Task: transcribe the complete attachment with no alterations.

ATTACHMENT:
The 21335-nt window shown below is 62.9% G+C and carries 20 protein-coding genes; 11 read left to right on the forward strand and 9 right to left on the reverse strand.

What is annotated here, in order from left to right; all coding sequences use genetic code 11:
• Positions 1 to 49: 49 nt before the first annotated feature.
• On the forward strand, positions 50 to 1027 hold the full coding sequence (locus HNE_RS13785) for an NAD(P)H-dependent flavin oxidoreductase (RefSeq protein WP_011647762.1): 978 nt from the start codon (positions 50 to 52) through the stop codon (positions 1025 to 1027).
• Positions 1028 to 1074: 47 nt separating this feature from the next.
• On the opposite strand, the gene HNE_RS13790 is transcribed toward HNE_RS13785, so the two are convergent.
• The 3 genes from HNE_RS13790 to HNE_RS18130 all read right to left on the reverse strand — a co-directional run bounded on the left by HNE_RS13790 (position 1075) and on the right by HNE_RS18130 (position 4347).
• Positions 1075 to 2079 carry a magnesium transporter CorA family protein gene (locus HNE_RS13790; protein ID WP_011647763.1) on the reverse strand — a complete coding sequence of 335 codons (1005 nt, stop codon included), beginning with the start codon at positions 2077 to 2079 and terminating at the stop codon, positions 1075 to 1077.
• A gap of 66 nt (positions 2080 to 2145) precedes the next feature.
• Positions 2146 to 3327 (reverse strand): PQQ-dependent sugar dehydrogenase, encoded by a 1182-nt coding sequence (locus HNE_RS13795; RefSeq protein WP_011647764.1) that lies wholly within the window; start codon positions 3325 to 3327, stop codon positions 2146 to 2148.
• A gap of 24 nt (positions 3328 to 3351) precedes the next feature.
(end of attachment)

The 21335-nt window shown below is 62.9% G+C and carries 20 protein-coding genes; 11 read left to right on the forward strand and 9 right to left on the reverse strand.

What is annotated here, in order from left to right; all coding sequences use genetic code 11:
• Positions 1 to 49: 49 nt before the first annotated feature.
• On the forward strand, positions 50 to 1027 hold the full coding sequence (locus HNE_RS13785) for an NAD(P)H-dependent flavin oxidoreductase (RefSeq protein WP_011647762.1): 978 nt from the start codon (positions 50 to 52) through the stop codon (positions 1025 to 1027).
• Positions 1028 to 1074: 47 nt separating this feature from the next.
• On the opposite strand, the gene HNE_RS13790 is transcribed toward HNE_RS13785, so the two are convergent.
• The 3 genes from HNE_RS13790 to HNE_RS18130 all read right to left on the reverse strand — a co-directional run bounded on the left by HNE_RS13790 (position 1075) and on the right by HNE_RS18130 (position 4347).
• Positions 1075 to 2079 carry a magnesium transporter CorA family protein gene (locus HNE_RS13790; protein ID WP_011647763.1) on the reverse strand — a complete coding sequence of 335 codons (1005 nt, stop codon included), beginning with the start codon at positions 2077 to 2079 and terminating at the stop codon, positions 1075 to 1077.
• A gap of 66 nt (positions 2080 to 2145) precedes the next feature.
• Positions 2146 to 3327 (reverse strand): PQQ-dependent sugar dehydrogenase, encoded by a 1182-nt coding sequence (locus HNE_RS13795; RefSeq protein WP_011647764.1) that lies wholly within the window; start codon positions 3325 to 3327, stop codon positions 2146 to 2148.
• A gap of 24 nt (positions 3328 to 3351) precedes the next feature.